The secret of the firm: bankrupt company Hertz

Car rental company value rises amid auction war erupted during restructuring


Maybe the team of Robinhood knows something. Pundits discovered last summer when Hertz's publicly traded stock, which had already filed for bankruptcy, increased to $800 million as a result of purchases by social media-active retail traders.


The bonds of the company were then sold for almost nothing, and everyone assumed that Hertz's reorganization would ruin investors.


Ten months later, the car rental company's portfolio has become one of the hedge fund master's most successful investments. Last week, Hertz was truly auctioned out under Chapter 11 of US bankruptcy law, reflecting the post-pandemic buzz around the US economy, and increased demand for risk resources.


At the beginning of March, Hertz approved the investment group's $4.8 billion bid. Then, after Thursday evening's last application, Hertz 'value, including net debt, significantly jumped to $6.2 billion.


Most interestingly, the latest plan calls for full payments of all creditors' debts in cash so that existing doomed shareholders can invest in the new Hertz business. Investment in distressed assets has been a struggle in recent years against vague legal papers, with stakeholders of little significance. However, the Hertz saga seems better: soft financiers need billions of dollars to invest in order to revive a promising enterprise.


At the beginning of the bankruptcy, low-rated Hertz bonds that traded at 10 cents are now 100 cents sold.


At a Delaware Bankruptcy Court virtual hearing on Friday, Attorney Tom Lauria asked how useful the hypothesis about market efficiency was: "I do not know if debt is proof of fair value? Securities are rising and falling. "


Lauria appeared in court on the turnaround proposal, which Hertz estimated at $5.5 trillion, led by three private equity companies, Centerbridge, Warburg Pincus and Dundon Capital.


The Troika committed to investing $2.6 billion in the new company to reimburse the key debt completely in cash. The low-rated bonds are to earn an interest in the new Hertz, priced at 75 cents.


Alternatives for investors

But bond investors did not agree with the figure of 75 cents. As debtor investors expect that the stakes they earn in the new Hertz business and the ability to purchase at a slight discount would increase the value of their shares considerably, Hertz bonds rose to over 100 cents. The Centerbridge strategy was designed to destroy the existing share capital, which was approximately $300 million.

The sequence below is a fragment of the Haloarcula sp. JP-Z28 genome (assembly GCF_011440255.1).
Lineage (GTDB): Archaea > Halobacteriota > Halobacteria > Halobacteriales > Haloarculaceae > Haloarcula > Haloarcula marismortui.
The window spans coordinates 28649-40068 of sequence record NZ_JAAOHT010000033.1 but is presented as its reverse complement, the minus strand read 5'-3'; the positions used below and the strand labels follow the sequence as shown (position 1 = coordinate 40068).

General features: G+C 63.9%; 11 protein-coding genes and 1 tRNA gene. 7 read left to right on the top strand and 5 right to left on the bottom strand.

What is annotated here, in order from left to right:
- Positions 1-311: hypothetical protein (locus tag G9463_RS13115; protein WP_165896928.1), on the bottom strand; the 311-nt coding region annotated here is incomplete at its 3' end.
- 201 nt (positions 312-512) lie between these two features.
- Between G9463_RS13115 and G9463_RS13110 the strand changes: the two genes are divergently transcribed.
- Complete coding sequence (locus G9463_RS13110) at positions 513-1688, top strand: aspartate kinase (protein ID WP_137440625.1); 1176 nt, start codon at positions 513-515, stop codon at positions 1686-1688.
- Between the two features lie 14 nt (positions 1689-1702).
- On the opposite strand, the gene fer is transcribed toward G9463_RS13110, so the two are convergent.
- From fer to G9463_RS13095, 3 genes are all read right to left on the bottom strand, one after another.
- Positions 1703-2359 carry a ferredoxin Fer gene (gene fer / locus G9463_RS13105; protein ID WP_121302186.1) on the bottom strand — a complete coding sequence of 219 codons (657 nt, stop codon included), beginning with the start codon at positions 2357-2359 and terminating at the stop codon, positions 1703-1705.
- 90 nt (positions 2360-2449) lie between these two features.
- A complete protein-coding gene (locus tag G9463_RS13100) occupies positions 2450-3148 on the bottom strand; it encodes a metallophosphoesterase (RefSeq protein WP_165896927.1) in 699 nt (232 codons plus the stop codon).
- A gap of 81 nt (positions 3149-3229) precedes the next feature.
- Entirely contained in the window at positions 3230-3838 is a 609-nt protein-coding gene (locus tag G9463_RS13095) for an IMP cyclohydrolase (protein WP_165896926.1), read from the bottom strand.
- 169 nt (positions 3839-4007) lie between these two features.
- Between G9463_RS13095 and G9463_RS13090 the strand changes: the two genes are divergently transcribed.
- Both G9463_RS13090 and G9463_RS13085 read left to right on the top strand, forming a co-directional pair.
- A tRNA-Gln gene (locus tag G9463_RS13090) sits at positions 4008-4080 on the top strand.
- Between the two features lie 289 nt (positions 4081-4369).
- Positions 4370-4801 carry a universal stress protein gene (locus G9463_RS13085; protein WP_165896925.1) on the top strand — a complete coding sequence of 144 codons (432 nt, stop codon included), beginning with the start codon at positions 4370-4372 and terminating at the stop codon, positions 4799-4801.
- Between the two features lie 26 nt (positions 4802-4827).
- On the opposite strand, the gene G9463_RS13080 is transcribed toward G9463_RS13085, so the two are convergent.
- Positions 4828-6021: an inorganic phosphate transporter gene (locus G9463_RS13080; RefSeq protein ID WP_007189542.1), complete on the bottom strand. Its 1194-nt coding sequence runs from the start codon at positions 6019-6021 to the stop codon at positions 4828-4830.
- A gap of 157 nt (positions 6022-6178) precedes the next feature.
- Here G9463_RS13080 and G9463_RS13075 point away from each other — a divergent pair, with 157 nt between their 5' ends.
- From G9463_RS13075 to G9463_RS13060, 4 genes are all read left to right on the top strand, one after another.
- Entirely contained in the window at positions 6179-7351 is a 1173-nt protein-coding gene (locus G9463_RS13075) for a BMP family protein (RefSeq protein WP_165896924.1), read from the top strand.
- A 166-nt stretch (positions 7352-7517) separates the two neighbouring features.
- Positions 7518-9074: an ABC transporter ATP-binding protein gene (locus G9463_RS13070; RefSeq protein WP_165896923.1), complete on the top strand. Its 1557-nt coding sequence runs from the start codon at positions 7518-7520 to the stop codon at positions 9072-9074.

Hertz shareholders also noted the price of the debt securities contract. If the last resort's debt has worth, then their equity can certainly not be sold for almost zero, they claim. A consortium of several funds, including Glenview Capital, Hein Park, and FourSixThree, formed a joint-stock committee earlier this month insisting that the Centerbridge proposal "disrupts any recovery artificially for current shareholders, depending on the most costly capital."


In other terms, the restructuring plan negotiated between the corporation and the bondholders was to match the existing Hertz equity value. In theory, the hedge fund party may have been right. But it doesn't matter, since they didn't make a single competitive offer.


That changed on Thursday night, however. Initially, in March, Hertz selected a $4.8 billion turnaround strategy led by two firms, Knighthead Capital and Certares. The tender community Centerbridge bid a higher amount.


Knighthead/Certares then made an offer worth $6.2 billion worth of Hertz and paid all existing debt holders equal to it. Some estimates show that businesses themselves spend $2 billion on financing the programme, with Apollo Global Management contributing up to $2.5 billion of preferred stock. In addition, this financial formula requires existing shareholders to purchase $750 million from the new share capital of Hertz. Hertz's stock soared 40% on Friday to $1.73, hoping to have potential value for investors.


The board of Hertz must now review the counter-proposal of Knighthead/Certares before it can circumvent the contentious Centerbridge contract. This battle could also postpone the exit of the corporation from Chapter 11 until the end of June. This does not surprise Robinhood's day traders in 2020, but Hertz is an unusual company that seems to increase its value as it remains in bankruptcy.


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